Honeybee Blues tells the story of the world’s disappearing honeybees and the efforts of Australian scientist Dr Denis Anderson to save them from annihilation.
From the native bush and orchards of Australia to the industrial farmlands of the United States and the highlands of Papua New Guinea, Honeybee Blues is a scientific detective story that tells a 21st century cautionary tale.
The European honeybee, or Apis mellifera, is used for commercial honey production and by a global pollination industry worth up to $100 billion. Without it we would lose a third of the world’s food supply.
But honeybees are under threat from all directions. Industrial agriculture and habitat destruction have taken a toll but the biggest threat is a deadly parasitic mite which Anderson discovered and called Varroa destructor. It has decimated bee populations everywhere except Australia which is now the only country that still has European honeybees living in the wild. While in Papua New Guinea, Anderson discovers another lethal mite, Varroa jacobsoni, that adds to the threat to the world’s honeybees.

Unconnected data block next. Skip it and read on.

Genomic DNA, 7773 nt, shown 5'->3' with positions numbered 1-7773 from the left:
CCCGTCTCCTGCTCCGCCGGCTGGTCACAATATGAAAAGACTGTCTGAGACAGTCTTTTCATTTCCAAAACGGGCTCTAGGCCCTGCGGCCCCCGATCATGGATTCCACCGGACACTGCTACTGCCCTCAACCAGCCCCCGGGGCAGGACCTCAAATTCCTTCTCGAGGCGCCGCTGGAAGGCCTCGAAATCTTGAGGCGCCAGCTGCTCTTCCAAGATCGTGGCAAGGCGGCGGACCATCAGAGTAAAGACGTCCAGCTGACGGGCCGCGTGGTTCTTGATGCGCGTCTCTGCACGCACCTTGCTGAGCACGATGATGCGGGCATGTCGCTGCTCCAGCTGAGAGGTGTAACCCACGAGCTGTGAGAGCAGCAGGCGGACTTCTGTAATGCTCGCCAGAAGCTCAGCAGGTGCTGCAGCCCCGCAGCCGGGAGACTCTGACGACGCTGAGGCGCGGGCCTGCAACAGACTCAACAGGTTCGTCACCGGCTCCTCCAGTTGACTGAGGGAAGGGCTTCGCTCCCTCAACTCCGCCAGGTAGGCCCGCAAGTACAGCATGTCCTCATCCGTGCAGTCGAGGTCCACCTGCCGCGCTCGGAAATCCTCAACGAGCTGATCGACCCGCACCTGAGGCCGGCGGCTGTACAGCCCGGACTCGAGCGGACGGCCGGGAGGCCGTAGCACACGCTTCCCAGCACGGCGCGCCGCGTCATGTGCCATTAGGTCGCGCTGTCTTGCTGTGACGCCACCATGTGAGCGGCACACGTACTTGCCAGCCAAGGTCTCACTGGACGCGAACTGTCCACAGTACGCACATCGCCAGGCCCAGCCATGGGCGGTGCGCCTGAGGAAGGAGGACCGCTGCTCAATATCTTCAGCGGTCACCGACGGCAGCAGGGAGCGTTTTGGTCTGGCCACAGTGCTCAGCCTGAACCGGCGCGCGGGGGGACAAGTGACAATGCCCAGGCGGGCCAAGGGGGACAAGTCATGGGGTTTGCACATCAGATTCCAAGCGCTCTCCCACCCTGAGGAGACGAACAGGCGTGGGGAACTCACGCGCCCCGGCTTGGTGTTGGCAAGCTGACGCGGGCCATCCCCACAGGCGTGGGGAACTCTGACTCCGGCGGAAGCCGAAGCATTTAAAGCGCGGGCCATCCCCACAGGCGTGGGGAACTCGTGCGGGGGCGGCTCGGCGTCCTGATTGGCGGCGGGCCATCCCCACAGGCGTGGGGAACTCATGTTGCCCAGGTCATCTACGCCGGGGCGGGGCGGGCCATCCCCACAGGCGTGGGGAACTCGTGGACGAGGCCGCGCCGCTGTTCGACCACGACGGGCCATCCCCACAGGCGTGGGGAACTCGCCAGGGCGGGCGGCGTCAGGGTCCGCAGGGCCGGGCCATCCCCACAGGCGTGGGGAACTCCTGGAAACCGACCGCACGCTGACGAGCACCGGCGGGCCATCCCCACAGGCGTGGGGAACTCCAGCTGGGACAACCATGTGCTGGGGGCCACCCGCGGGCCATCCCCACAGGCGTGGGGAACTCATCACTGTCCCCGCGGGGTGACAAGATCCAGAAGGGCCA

Denis Anderson believes the solution to eradicating the Varroa mite lies in the genes of the honeybee. He is trying to switch off the honeybee gene that tells the Varroa mite to reproduce. If he succeeds, he could save the last of the world’s wild European honeybees from extinction.
The film features observational sequences and interviews with biosecurity officers, bee exporters, pollinators and honey producers.
Combining macro photography of the insect world, a lively blues soundtrack and animation sequences, Honeybee Blues tracks the incredible journey of the world’s oldest domesticated animal and its predators around the globe.
A Screen Australia National Documentary Program and a Mitra Films production. Produced in association with the New South Wales Film and Television Office with assistance from the Melbourne Community Foundation and the Documentary Australia Foundation. Developed and produced in association with SBS. © 2009 Screen Australia, New South Wales Film and Television Office and Mitra Films.
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Curriculum links include Science (Agriculture, Biology), SOSE/HSIE, English and Media Studies.
Denis Anderson’s CSIRO profile
Winner - Director's Choice Award, 2010 Scinema Festival of Science Film Competition
Finalist - Australian Museum Eureka Prize for Science Journalism 2010
Finalist - Best Documentary, Science, Technology and the Environment, 2010 ATOM Awards